Topeka, Kansas -- The streets of Topeka's downtown are typically ghostly on a Tuesday night, let alone any other night of the week. For a capital city, it leaves much to be desired. That is one thing Amber Proctor, a local artist and dancer, would like to change. She has made it a personal mission to infuse culture and a robust night life community back into this town.
"People typically go to Lawrence or Kansas City when looking for something to do," she says of the cities cultural funk. Tonight she is not only dancing to build a more connected Topeka however, she is also looking to bring national and local issues to the forefront of public discussion using her creativity and talent. Fine and Thriving Artists is a group that showcases the work of the local aspiring like Amber. As part of tonight's show she is their featured performer. In her pursuit of raising public awareness she is dancing in opposition to the systemic abuses of US service-members in support of Operation Recovery, a veteran led campaign to end the deployment of traumatized troops.
Also known as Rebellyious of Chainsaw Shimmy Productions, Amber adds a unique twist to traditional belly and gypsy dancing, what she calls tribal fusion. Tonight she is introducing the world to what she believes to be the first belly-punk fusion performance in a small establishment called The Break Room, in Topeka's downtown. It will serve to exclamate the military's dirty secret that service-members are currently deploying to combat zones with trauma at an alarming rate.
One out of every five in fact are dealing with trauma in some form expressed as military sexual trauma, traumatic brain injury, and post traumatic stress disorder. The result of such deployments has put many in situations where their ability to cope has been impeded and their mental and physical wounds compounded from their displacement from proper medical treatment.
Amber reached out to Will Stewart-Starks of Iraq Veterans Against the War (IVAW) to propose a collaboration with the organization in order to help her drive home the message regarding soldiers rights and compel others to get involved. They each agreed that there was no greater vehicle to convey the message of Operation Recovery than the arts. All proceeds of the show and art auction were pledged to support further mobilization around this issue and veterans choosing to resist the wars in Iraq and Afghanistan.
The highlight of the evening came with a passionate rendition of Anti-Flags, Die For Your Government. Rebellyious, captivated the audience with frantic twirling of a crimson Flemenco dress and enigmatic gypsy gestures (there is one gesture she deploys that is much more familiar to the nights patrons and successfully punctuates her sentiments about men and women sacrificing their health for a cause that remains undefined and as a result perpetual). The brutality of the situation at hand becomes hauntingly clear as a winded Amber addresses the audience again about the dire situation these young men and women have been committed to. Equally, it is clear they are in a fight for their lives as the odds that they will succumb to the stress of their situation continues to grow to epidemic proportions, as more deaths can be attributed to suicide in the last few years than actual combat.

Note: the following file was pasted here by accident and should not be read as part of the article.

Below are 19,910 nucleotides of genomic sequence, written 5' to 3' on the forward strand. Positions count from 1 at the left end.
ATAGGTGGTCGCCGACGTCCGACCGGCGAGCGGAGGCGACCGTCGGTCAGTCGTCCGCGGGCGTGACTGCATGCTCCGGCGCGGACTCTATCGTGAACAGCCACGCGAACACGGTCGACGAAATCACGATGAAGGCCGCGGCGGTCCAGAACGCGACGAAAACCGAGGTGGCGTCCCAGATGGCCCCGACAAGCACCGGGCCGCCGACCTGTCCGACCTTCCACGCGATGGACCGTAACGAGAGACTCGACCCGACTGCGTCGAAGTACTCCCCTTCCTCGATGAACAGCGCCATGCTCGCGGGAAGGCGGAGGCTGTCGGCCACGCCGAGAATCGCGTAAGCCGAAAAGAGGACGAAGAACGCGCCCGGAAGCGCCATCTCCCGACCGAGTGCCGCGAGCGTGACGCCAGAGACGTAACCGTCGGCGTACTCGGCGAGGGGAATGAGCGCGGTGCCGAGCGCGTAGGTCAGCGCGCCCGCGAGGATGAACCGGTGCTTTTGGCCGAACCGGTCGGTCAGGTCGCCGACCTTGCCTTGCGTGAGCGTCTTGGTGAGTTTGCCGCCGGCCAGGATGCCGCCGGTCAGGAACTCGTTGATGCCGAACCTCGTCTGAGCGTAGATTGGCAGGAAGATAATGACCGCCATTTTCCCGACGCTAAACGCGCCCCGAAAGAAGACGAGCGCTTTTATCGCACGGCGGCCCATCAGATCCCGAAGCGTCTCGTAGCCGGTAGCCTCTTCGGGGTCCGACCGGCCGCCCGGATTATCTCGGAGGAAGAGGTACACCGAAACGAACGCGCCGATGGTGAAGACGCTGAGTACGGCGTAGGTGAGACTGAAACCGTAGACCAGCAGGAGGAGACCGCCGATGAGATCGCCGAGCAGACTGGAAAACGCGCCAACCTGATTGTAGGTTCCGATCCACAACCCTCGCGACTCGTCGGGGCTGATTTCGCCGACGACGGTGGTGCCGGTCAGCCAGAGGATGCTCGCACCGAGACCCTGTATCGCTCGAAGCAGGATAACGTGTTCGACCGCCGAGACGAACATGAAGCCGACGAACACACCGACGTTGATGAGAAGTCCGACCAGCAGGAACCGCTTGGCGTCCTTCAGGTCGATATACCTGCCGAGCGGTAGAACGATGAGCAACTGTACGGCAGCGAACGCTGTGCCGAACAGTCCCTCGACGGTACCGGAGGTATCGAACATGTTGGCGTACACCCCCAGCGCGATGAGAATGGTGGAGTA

The event ends with attendees bidding on the local work donated to the cause. There is also conversations about the future organizing of veterans to stand up for their right to heal and a community that, as Amber puts it, "gets off the couch and partakes in local happenings." Much of the discussions remain positive as new friends and networks are made over drinks and personal stories. As a result, a few more plan to join the fight to see downtown Kansas Ave. is one day bustling with life on a Tuesday evening and an engaged and informed populace is advocating on behalf of our nations veterans.
As a short local note I want to highlight the fact that art and activism, when combined, can be a powerful thing. The verdict is probably still out on its effectiveness at getting committments to a cause from those typically uninvolved in the first place. It does have the incredible ability to bring people together, from a variety of backgrounds. Unfortunately, the apparatus that puts together strictly art shows and those that organize under a more political framework do not typically go hand in hand (or do not believe they should), especially these days. This is why people get so excited when they see art on a street instead of inside cramped and stuffy museums or why the bulk of activism has been reduced to primarily holding signs on street corners. That has not always been the case. Sparring the reader from an extended rant on this new, likely US cultural dynamic, I will say that I truly believe all art in fact is political, historical, and taps quite often into the trends and concerns of the times. There seems to be a current wave that emphasizes some sort of gutting of this important substance. There is a fear by some to look at truthful work about very real social struggles, as the ideas the images convey are edgy and subversive to an establishment arts community. I would encourage all artists to reexamine if and how you are engaging your audience to the everyday ideas and activities occuring around you and ask yourself, "How am I contributing to that narrative."